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Nicole Haloupek is a freelance science writer and a recent graduate of UC Berkeley's molecular and cell biology PhD program.
Image credit: by John Jackson via Unsplash, Unsplash License.

The “hyperspin” long-range enhancer deletion recapitulates disease phenotypes.


In recent years, improvements in genetic testing have made it much easier to discover the causes of rare genetic diseases, but sequence data can also present new puzzles. Take split hand/-foot malformation-1 syndrome (SHFM1), which causes limb deformities, such as joined fingers, and sometimes deafness. Candidate culprits were mutations in the genes DLX5 or DLX6, since defects in either gene cause SHFM1-like malformations in mice. But few people with SHFM1 carry the equivalent mutations.

In a recent mouse study, Johnson et al. found new clues to the mystery. The team examined deaf mice with a naturally occurring mutation they named hyperspin, which causes rapid circling behavior typical of mice with inner ear defects. They found that the hyperspin mice had inner ear malformations that recapitulate those seen in Dlx5-knockout mice—and the same features are sometimes part of the SHFM1 phenotype. The new mutation lies in the gene Slc25a13 and consists of a large deletion that spans introns as well as the exons that encode the majority of the SLC25A13 protein.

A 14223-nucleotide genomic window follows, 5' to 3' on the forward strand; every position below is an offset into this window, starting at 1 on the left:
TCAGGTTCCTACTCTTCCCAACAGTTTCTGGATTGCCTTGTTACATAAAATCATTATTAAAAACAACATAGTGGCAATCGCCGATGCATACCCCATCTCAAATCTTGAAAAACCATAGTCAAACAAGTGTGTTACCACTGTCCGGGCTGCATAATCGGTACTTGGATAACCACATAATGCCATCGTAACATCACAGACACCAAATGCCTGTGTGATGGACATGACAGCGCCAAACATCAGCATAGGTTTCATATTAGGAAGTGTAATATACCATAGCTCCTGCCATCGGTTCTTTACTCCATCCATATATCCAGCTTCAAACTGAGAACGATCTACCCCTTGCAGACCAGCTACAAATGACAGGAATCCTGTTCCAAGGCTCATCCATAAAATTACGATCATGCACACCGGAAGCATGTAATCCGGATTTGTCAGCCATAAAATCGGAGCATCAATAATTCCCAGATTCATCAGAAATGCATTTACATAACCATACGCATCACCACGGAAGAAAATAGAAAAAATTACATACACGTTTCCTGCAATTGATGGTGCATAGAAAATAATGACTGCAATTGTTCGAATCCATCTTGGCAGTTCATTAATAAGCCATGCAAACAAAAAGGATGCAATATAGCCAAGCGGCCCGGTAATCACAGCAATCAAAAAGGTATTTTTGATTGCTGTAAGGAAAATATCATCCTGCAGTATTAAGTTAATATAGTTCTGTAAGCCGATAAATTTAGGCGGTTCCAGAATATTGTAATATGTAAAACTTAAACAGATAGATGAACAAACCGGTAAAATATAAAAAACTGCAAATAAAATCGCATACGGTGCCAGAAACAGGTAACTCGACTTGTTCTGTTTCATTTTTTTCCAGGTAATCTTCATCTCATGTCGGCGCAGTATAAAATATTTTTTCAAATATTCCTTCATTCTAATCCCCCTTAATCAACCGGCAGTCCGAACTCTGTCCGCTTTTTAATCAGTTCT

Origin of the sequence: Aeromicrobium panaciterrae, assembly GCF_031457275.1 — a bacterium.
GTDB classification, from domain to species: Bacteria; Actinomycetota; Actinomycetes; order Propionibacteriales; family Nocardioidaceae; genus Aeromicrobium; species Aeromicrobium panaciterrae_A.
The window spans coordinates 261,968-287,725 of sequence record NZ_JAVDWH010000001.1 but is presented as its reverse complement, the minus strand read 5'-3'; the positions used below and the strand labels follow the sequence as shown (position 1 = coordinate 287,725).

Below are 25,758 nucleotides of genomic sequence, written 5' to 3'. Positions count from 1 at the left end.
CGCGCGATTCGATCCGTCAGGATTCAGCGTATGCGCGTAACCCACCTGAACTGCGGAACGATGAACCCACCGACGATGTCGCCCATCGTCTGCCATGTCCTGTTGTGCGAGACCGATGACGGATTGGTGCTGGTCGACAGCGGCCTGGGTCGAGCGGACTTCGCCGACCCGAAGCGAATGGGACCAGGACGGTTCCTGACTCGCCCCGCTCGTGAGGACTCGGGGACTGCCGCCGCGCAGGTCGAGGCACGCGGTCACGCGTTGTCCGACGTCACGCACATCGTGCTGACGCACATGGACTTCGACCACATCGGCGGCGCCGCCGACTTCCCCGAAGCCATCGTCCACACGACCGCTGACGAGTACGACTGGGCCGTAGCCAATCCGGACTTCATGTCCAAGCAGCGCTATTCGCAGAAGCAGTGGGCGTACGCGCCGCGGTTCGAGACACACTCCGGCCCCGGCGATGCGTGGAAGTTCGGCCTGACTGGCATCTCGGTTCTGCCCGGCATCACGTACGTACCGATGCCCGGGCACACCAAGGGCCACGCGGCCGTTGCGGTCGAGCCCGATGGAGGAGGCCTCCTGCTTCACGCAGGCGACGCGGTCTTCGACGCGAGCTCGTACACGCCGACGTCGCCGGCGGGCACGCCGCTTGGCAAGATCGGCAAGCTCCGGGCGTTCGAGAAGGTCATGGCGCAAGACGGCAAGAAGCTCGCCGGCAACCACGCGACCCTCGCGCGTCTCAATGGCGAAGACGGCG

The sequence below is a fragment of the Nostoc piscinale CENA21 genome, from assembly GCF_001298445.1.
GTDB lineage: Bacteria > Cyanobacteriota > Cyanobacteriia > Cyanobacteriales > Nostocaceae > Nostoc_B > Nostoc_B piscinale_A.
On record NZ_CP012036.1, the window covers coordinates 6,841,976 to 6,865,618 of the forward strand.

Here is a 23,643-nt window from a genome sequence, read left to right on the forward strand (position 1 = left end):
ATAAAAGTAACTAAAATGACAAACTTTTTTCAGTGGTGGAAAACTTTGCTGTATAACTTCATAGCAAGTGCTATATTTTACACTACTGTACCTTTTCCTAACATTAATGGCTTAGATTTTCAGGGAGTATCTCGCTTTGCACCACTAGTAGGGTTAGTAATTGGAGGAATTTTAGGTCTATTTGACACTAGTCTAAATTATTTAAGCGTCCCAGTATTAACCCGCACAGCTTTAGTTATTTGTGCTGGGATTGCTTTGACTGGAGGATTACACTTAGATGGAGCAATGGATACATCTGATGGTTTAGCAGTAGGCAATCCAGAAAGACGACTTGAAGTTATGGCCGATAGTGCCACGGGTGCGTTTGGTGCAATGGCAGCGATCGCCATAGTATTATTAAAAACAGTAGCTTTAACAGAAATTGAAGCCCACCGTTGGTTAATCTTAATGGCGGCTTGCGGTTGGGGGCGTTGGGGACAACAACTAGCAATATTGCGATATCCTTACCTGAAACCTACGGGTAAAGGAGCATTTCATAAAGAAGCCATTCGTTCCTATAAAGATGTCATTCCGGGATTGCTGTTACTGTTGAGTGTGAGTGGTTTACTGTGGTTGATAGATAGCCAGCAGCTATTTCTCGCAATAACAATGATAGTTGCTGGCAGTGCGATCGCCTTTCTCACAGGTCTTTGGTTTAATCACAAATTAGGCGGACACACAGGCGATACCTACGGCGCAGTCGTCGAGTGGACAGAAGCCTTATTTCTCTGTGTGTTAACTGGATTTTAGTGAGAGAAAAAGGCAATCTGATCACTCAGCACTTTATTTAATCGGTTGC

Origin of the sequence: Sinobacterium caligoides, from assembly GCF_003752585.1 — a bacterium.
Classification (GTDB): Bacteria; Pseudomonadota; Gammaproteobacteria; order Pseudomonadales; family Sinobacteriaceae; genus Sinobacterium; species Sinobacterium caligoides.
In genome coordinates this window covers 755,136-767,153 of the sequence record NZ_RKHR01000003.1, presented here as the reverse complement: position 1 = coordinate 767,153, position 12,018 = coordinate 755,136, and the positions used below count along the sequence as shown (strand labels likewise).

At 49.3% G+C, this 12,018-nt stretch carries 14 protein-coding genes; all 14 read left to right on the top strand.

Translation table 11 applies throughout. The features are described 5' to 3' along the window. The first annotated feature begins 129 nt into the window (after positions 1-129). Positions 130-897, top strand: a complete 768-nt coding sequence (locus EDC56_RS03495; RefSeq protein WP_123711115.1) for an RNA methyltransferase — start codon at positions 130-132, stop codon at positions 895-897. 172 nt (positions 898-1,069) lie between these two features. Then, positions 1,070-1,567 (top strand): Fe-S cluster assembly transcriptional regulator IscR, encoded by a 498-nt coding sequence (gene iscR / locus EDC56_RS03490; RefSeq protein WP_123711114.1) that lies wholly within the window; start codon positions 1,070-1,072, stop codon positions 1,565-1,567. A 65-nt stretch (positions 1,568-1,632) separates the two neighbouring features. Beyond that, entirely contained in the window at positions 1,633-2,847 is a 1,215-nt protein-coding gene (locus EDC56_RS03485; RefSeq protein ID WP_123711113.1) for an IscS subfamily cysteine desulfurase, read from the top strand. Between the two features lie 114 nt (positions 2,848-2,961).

Despite the fact that hyperspin disrupts so much of the Slc25a13’s coding sequence, the researchers found that nonfunctional SLC25A13 protein wasn’t to blame for the mice’s phenotype. Completely knocking out Slc25a13 yielded mice with normal hearing and no indication of the hyperspin inner ear abnormalities. Instead, there were signs that a noncoding sequence in Slc25a13 regulates the expression of Dlx5, which is 660 kilobases away from the hyperspin deletion. Mouse embryos homozygous for the hyperspin mutation had strongly reduced expression of Dlx5 in the otic vesicle, which could have caused the inner ear defects they observed.

Unlike Dlx5-knockout mice, hyperspin mice can survive to adulthood, providing researchers a new model system for studying how a lack of Dlx5 affects inner ear function across the lifespan. This work also illustrates how pursuing unexpected occurrences, like this chance mutation in a lab mouse, can open new avenues of research.

CITATION:

Deletion of a Long-Range Dlx5 Enhancer Disrupts Inner Ear Development in Mice
Kenneth R. Johnson, Leona H. Gagnon, Cong Tian, Chantal M. Longo-Guess, Benjamin E. Low, Michael V. Wiles, Amy E. Kiernan
Genetics 2018 208: 1165-1179; https://doi.org/10.1534/genetics.117.300447
http://www.genetics.org/content/208/3/1165

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